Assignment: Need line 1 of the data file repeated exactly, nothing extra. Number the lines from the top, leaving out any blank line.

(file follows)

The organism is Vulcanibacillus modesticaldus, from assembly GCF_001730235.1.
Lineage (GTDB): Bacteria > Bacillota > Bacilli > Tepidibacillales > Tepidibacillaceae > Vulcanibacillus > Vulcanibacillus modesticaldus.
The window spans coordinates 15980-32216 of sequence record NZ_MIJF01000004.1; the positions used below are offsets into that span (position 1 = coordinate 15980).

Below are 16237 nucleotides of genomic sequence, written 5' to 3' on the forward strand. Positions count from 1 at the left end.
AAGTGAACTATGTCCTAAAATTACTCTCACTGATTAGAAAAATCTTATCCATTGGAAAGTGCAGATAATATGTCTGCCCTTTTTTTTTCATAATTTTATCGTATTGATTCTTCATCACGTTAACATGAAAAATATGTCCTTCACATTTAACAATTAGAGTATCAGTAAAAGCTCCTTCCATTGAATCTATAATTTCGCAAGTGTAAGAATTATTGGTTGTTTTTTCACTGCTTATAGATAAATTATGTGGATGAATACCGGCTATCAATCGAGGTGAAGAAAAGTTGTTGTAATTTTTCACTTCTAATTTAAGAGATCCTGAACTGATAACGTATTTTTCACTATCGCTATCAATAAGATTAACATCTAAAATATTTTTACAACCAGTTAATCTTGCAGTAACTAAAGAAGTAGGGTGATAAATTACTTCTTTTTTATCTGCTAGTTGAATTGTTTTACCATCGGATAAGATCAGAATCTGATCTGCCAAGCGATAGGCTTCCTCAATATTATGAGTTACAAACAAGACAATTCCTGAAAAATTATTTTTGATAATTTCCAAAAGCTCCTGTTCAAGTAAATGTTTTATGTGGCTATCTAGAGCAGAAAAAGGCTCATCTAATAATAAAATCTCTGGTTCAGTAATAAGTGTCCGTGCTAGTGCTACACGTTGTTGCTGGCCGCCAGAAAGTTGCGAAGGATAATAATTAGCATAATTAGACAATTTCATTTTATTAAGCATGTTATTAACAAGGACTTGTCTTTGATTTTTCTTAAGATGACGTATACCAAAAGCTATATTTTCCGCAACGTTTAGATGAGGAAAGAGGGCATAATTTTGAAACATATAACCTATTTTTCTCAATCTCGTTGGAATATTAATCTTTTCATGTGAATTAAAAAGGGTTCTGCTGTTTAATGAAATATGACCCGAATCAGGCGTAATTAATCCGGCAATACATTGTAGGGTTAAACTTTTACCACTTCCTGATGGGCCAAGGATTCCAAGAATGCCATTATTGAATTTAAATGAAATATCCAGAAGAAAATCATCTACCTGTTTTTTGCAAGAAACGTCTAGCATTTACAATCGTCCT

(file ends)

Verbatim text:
The organism is Vulcanibacillus modesticaldus, from assembly GCF_001730235.1.